by Stephen Mullen
The Island of Lost Souls is another of those films that might be more horror and adventure yarn than science fiction, though it is certainly science fiction. The basic plot is SF – a mad scientist in his lair, short-cutting evolution with surgery and cellular manipulation, creating monsters to roam the world – though none of this is given a lot of weight. Dr. Moreau’s fictional science is treated as the given of the story, and they move on from there. But the film is also science fiction at a more significant level. The horror themes (monsters, body horror, the slippages of identity and so on) run alongside themes more associated with science fiction: man vs. nature; science’s attempts to control nature, with mixed results; the question of progress, whether progress is necessarily an improvement, whether it is reversible, and so on. These themes run all through the film, they are embedded in its style as much as its story; the story, the film, present a microcosm of dystopia, and a dystopia very much made by human attempts at science. Its science fiction is wrapped around its horror tropes and vice versa – working very well at both.
Criterion’s edition of the film contains an interview with Gerry Casales and Mark Mothersbaugh of Devo, taking about the film’s influence on their ideas and music, its relevance to 1970s Akron, and so on. What did they see in it? They talk about Ghoulardi (who showed it on late night television); they talk about Kent State (where they were students at the time of the shootings); they talk about de-evolution, about the film and its look (its masks, shadows, monsters) and its themes, and what it meant to them. They mention a strange fact – how this film set on a lost jungle island in the south seas looks like what’s outside their doors – 5 o’clock at the Goodyear plant, says Mothersbaugh. It’s true – the film has a strong dose of German expressionism in its veins, and the beast men emerging from one of Moreau’s stone doors and passing a wall where their shadows loom as they shuffle out of the shot, bent knees and backs, look like factory workers shuffling out after their shifts. The same image turns up in another 70s era rust belt song, Pere Ubu’s “Heart of Darkness”: “Image object illusion, go down to the corner, where none of the faces fit a human form, nothing I see there isn’t deformed, maybe in a secret lab works Dr. Moreau” – it’s less the images of deformity that catch you, than the beginning – go down to the corner – this is what it looks like, now, today, Cleveland in the 70s.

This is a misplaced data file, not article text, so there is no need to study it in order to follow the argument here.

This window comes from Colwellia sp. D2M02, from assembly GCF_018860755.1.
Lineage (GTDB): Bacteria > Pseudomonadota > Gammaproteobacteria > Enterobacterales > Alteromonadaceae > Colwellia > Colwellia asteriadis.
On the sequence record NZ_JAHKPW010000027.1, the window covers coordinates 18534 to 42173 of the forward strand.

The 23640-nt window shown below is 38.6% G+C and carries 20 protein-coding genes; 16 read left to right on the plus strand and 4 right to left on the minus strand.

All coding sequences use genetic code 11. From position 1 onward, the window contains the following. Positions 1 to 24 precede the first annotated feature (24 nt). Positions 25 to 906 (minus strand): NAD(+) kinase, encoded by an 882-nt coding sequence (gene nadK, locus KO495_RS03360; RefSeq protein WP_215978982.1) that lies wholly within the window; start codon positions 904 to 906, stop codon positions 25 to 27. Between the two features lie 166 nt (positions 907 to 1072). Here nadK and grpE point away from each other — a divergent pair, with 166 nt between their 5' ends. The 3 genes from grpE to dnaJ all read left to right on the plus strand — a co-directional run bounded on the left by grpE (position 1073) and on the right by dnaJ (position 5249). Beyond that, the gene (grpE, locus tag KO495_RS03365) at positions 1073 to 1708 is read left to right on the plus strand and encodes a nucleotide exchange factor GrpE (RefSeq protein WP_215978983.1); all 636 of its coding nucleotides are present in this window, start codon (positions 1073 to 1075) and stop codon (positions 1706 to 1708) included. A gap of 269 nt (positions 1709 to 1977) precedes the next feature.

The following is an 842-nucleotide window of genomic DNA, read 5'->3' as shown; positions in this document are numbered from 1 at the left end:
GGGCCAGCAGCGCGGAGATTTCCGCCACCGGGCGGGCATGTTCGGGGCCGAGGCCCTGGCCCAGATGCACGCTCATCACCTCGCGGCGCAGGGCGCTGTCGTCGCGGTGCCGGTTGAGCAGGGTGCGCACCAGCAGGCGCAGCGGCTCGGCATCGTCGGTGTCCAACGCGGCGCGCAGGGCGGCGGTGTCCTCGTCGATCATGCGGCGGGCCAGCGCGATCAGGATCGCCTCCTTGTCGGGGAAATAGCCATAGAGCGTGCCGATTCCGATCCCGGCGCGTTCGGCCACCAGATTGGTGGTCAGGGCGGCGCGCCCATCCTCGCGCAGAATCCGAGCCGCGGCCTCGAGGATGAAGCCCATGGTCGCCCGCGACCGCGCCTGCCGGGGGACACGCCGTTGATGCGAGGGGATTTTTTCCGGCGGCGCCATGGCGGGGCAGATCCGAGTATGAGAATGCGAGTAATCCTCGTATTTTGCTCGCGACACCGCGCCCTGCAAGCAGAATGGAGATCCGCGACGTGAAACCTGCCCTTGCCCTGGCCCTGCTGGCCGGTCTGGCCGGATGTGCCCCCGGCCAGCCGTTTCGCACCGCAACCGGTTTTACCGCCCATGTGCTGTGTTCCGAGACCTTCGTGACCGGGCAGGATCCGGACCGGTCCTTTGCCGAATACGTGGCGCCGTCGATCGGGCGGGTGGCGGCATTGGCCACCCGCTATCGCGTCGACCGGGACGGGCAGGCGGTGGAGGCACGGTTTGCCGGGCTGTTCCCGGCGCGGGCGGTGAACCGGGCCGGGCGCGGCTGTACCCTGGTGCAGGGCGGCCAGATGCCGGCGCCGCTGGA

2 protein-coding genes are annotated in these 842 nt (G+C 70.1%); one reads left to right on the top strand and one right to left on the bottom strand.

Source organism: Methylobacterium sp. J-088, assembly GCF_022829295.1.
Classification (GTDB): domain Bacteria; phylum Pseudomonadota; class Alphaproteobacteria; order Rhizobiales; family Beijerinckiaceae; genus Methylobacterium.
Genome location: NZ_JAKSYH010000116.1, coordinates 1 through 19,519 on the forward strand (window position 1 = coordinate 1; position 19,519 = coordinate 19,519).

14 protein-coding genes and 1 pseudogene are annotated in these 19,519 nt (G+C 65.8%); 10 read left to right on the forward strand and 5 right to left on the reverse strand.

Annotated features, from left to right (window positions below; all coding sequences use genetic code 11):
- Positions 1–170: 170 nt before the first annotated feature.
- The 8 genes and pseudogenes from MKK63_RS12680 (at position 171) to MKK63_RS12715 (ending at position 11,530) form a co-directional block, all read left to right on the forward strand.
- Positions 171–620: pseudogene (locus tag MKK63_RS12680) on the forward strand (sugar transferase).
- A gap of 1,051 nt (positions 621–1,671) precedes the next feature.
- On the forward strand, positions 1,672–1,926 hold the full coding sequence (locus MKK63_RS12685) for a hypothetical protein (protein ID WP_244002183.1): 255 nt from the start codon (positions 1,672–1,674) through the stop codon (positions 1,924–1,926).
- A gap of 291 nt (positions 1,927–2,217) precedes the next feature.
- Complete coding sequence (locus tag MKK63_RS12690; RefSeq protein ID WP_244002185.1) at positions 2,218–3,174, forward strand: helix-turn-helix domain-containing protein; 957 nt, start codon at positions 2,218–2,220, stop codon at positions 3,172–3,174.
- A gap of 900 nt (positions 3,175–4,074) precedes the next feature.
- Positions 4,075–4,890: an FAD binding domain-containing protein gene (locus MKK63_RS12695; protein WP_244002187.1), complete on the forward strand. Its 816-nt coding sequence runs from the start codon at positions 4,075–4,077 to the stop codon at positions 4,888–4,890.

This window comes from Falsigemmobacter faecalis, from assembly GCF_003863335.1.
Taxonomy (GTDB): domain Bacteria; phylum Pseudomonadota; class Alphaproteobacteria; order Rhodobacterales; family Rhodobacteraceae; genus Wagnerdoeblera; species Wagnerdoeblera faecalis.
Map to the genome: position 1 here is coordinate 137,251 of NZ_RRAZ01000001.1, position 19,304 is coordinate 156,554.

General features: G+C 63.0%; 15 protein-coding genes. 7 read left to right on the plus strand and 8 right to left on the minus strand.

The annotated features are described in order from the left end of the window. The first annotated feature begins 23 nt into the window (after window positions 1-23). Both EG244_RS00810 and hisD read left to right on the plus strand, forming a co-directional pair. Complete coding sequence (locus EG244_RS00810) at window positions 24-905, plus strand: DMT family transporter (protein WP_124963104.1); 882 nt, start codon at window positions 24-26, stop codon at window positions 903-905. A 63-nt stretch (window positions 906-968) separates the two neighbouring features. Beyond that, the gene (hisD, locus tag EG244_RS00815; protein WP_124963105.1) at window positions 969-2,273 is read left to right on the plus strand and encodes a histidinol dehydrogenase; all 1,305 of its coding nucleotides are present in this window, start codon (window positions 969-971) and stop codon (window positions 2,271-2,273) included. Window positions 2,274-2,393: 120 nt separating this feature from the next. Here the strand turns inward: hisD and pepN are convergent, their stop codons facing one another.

It’s that congruence between the film and Akron and Cleveland in the 70s – the rust belt, as it started to come completely apart (those Ohio cities getting a head start on what would later wreck Detroit and places like that – Cleveland was a byword for post-industrial doom in the 70s, with its burning rivers and whatnot) – that really marks the science fiction elements and importance of Island of Lost Souls. Look at what those bands took from it: the notion of de-evolution, the decay and despair of their cities in the 70s, the dehumanization of factory work, especially as it started to go wrong. The film is about Dr. Moreau’s efforts to mimic millions of years of evolution on the operating table, efforts that however successful, always come apart, as the “stubborn beast flesh” keeps coming back. But it’s also about that atavism as a universal problem – and Devo and Pere Ubu (particularly, and rather specifically) saw how that story applies to more than Moreau’s monsters, it applies to all of us, to civilization itself. This might be even more explicit in the book, which extends the ending quite some time – Moreau dies and the beast men (and the castaway, Prendick, ( as he’s called in the book)) carry on, the beasts reverting to form, Prendick going a bit native himself. Both the book and film are about decay and degeneration – de-evolution; they are about the dark places in the world, and they make it clear enough that the dark places are everywhere, not just remote jungles. (David Thomas picking up on the connections between Wells’ book and Conrad’s Heart of Darkness, name dropping Moreau in a song named for Conrad’s novel.) Both bands take this as a departure point, and make the links explicit – the story of Island of Lost Souls is taking place here and now, they say. We are all beast men.